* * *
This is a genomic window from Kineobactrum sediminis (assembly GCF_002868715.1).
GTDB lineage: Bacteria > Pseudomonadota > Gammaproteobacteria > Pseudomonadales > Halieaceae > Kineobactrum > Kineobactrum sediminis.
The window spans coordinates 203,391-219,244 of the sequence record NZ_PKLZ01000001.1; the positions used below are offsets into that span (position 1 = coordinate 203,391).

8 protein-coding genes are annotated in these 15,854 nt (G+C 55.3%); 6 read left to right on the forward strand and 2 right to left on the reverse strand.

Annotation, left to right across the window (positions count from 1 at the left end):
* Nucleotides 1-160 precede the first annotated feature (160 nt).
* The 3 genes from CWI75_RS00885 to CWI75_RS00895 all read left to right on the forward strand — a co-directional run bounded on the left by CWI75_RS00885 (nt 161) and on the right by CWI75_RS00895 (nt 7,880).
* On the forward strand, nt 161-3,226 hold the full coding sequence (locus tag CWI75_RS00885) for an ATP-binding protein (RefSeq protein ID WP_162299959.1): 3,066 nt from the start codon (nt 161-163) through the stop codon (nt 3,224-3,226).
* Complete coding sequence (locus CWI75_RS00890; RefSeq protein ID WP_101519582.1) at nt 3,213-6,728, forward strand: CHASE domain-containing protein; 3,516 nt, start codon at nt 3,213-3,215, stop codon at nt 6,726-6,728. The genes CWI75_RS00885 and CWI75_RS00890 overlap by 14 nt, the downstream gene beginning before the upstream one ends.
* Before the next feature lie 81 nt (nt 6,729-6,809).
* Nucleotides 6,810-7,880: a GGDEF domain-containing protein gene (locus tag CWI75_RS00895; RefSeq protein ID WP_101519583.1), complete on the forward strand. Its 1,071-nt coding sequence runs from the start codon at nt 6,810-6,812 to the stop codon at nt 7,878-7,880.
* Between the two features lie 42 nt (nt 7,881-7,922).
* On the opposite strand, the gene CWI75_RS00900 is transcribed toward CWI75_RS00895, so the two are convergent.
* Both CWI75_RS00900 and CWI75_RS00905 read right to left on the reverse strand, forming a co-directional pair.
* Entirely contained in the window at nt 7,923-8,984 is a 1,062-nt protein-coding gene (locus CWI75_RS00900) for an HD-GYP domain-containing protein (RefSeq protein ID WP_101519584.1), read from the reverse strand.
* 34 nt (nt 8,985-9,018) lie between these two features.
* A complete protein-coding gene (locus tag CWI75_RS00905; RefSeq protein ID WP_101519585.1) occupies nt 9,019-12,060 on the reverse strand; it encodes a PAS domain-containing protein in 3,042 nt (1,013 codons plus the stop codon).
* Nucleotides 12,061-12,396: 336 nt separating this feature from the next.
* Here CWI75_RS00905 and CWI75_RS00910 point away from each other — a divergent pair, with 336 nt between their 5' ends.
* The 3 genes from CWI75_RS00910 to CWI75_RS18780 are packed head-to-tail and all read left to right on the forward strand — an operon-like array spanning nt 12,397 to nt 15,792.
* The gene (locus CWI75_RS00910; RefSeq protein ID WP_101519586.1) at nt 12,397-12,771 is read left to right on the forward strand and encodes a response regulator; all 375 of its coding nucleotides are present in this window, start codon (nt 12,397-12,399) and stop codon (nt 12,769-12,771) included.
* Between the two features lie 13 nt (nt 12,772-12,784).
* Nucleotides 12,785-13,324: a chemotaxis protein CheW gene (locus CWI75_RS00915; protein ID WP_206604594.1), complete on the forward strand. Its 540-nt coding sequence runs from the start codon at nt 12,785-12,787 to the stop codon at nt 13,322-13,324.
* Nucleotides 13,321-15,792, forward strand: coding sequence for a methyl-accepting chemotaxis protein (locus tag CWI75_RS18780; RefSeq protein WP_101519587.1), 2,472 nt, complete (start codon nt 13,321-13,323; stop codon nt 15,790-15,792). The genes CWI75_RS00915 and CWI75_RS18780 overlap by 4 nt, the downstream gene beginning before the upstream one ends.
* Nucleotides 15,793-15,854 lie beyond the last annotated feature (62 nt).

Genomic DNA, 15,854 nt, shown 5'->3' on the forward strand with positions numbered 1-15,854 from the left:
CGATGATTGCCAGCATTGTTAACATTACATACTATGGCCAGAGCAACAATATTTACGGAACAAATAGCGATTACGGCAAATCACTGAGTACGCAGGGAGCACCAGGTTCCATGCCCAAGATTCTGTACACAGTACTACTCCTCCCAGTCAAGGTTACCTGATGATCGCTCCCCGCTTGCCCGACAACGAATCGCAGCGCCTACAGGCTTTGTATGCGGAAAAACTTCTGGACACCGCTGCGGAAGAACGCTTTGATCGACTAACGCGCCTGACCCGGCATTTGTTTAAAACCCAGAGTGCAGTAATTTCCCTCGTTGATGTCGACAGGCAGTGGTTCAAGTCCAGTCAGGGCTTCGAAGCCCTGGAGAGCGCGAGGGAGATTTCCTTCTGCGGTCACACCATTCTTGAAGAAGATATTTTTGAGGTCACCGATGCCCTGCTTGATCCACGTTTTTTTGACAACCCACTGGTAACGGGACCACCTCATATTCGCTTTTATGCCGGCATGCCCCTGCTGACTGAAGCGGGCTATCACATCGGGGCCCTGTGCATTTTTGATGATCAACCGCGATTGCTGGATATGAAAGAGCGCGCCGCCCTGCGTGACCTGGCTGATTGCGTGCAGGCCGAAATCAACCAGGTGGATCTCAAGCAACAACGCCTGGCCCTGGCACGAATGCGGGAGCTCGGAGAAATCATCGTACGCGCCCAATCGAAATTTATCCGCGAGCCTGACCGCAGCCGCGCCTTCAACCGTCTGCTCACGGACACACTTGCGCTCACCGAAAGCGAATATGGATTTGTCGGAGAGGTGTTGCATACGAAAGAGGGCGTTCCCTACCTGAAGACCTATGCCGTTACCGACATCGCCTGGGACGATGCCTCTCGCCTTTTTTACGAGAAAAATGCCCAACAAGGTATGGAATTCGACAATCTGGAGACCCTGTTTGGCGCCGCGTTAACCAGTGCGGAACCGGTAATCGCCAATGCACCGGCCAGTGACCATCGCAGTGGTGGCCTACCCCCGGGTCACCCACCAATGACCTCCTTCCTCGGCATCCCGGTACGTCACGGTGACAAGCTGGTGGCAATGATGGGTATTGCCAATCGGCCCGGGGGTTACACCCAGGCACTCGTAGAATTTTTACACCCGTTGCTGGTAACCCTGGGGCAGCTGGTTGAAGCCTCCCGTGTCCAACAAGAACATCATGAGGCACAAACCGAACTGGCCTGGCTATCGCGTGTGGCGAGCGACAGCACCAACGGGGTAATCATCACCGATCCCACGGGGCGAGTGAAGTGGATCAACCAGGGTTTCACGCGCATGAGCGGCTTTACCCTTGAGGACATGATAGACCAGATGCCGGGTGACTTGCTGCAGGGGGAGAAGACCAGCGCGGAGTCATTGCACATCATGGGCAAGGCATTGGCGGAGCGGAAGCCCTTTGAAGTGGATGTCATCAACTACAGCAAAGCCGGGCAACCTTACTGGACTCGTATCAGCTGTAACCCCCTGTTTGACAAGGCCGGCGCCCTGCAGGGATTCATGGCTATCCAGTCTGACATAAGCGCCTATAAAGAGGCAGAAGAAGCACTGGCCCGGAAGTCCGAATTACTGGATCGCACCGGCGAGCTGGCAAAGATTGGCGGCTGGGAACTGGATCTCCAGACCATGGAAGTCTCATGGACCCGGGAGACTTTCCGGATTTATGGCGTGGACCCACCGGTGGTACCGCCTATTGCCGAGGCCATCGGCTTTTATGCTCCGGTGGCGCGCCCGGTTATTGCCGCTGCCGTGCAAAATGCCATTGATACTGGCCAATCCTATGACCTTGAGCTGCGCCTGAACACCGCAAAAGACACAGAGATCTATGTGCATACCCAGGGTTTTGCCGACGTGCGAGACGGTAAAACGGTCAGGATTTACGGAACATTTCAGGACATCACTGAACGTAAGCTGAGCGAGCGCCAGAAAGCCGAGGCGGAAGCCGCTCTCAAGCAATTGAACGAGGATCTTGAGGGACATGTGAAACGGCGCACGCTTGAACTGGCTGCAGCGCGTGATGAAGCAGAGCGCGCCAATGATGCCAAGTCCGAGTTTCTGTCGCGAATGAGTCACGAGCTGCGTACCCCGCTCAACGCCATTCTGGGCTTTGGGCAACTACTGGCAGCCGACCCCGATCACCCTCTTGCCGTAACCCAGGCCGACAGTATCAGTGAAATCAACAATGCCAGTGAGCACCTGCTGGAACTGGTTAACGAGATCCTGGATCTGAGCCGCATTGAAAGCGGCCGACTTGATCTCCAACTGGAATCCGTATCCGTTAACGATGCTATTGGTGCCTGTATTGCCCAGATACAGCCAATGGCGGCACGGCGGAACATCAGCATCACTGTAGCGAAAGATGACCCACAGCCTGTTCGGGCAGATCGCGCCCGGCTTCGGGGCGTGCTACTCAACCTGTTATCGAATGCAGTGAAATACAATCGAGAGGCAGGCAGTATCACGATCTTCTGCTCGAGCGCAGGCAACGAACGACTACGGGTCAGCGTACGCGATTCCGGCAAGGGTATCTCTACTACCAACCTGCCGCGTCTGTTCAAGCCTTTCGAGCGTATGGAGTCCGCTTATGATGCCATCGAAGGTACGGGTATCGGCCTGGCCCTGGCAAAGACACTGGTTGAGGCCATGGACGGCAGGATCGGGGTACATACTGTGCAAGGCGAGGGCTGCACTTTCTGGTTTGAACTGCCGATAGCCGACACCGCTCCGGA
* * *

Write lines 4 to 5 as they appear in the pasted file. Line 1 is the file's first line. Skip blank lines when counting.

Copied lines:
8 protein-coding genes are annotated in these 15,854 nt (G+C 55.3%); 6 read left to right on the forward strand and 2 right to left on the reverse strand.

Annotation, left to right across the window (positions count from 1 at the left end):